tvReview: The 'Impossible Girl' earns some companion stripes... but she’s still annoying in 'Dr Who, Flatline'
Arts and Entertainment
Joy Division photographed around Waterloo Road, Stockport, near Strawberry Studios. The band are Bernard Sumner (guitar and keyboards), Stephen Morris (drums and percussion), Ian Curtis (vocals and occasional guitar), Peter Hook (bass guitar and backing vocals).
books
Arts and Entertainment
Sean Harris in 'The Goob' film photocall, at the Venice International Film Festival 2014
filmThe Bafta-winner talks Hollywood, being branded a psycho, and how Streisand is his true inspiration
Arts and Entertainment
X Factor contestant Fleur East
tvReview: Some lacklustre performances - but the usual frontrunners continue to excel
Arts and Entertainment
Richard Tuttle's installation in the Turbine Hall at the Tate Modern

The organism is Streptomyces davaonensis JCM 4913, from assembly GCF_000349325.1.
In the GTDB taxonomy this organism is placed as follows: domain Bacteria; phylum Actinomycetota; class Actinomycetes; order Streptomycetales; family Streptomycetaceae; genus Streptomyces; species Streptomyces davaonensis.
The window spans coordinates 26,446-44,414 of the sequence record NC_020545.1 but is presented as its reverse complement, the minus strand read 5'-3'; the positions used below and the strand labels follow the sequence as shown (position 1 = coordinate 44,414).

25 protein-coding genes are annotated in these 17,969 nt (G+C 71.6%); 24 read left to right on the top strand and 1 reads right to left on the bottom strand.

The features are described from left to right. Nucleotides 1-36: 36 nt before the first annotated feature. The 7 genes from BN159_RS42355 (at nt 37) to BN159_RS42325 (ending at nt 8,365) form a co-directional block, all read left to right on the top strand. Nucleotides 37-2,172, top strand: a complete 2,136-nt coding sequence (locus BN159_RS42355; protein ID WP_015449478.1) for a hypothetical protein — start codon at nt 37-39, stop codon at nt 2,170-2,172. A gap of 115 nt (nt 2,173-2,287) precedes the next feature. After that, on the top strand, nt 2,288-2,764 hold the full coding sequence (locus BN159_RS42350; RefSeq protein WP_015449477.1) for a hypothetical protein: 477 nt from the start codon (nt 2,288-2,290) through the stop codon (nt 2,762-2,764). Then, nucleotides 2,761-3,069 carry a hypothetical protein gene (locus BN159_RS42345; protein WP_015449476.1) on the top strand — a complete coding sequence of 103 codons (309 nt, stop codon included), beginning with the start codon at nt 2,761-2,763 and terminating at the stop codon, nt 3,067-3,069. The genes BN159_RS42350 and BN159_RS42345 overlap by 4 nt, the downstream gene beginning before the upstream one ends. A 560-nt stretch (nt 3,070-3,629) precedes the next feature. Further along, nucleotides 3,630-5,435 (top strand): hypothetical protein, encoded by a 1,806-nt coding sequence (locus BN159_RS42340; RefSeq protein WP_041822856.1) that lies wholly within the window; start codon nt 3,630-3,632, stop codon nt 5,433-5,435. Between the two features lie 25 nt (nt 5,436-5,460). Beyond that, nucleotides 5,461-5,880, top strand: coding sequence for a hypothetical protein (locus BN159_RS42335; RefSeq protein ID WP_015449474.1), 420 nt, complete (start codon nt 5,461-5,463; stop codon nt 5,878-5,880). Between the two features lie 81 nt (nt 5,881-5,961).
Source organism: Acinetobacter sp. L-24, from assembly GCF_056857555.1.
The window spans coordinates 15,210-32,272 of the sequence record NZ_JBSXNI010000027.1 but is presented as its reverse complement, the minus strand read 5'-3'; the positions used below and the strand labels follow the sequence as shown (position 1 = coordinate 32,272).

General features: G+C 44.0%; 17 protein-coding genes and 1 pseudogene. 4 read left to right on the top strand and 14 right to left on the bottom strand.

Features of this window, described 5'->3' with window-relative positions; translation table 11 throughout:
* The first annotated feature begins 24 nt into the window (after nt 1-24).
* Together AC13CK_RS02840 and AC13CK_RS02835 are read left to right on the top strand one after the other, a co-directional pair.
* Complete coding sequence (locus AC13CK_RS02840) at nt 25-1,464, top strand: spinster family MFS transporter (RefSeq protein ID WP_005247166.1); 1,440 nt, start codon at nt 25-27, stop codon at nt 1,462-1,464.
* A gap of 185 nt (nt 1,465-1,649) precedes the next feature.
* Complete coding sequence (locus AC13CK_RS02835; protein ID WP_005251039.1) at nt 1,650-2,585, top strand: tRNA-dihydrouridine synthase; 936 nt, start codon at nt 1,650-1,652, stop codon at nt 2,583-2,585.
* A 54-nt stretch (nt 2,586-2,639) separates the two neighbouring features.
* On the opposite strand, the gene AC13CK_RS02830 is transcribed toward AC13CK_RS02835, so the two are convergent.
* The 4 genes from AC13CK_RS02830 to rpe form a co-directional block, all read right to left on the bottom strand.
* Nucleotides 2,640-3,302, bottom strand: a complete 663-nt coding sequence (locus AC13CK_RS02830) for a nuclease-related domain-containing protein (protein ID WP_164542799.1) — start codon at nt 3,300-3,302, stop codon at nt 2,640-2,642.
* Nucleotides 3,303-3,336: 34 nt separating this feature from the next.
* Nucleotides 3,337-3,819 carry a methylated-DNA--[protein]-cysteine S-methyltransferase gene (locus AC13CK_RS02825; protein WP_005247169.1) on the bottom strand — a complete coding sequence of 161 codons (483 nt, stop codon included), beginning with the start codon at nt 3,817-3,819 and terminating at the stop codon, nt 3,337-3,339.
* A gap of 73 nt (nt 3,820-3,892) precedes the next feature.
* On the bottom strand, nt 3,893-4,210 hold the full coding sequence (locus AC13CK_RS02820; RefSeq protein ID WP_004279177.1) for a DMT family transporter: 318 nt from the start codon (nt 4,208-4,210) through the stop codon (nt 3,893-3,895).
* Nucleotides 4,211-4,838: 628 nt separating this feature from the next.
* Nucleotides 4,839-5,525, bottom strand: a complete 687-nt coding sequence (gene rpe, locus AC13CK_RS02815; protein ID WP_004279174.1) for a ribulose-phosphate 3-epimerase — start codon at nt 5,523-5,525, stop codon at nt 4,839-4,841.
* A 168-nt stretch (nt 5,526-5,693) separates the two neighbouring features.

artAs two major London galleries put textiles in the spotlight, the poor relation of the creative world is getting recognition it deserves
Arts and Entertainment
Hunger Games actress Jena Malone has been rumoured to be playing a female Robin in Batman v Superman
film
Arts and Entertainment
On top of the world: Actress Cate Blanchett and author Richard Flanagan
artsRichard Flanagan's Man Booker win has put paid to the myth that antipodean artists lack culture
Arts and Entertainment
The Everyman, revamped by Haworth Tompkins
architectureIt beats strong shortlist that included the Shard, the Library of Birmingham, and the London Aquatics Centre
Arts and Entertainment
Justice is served: Robert Downey Jr, Vincent D’Onofrio, Jeremy Strong and Robert Duvall in ‘The Judge’

Film

Arts and Entertainment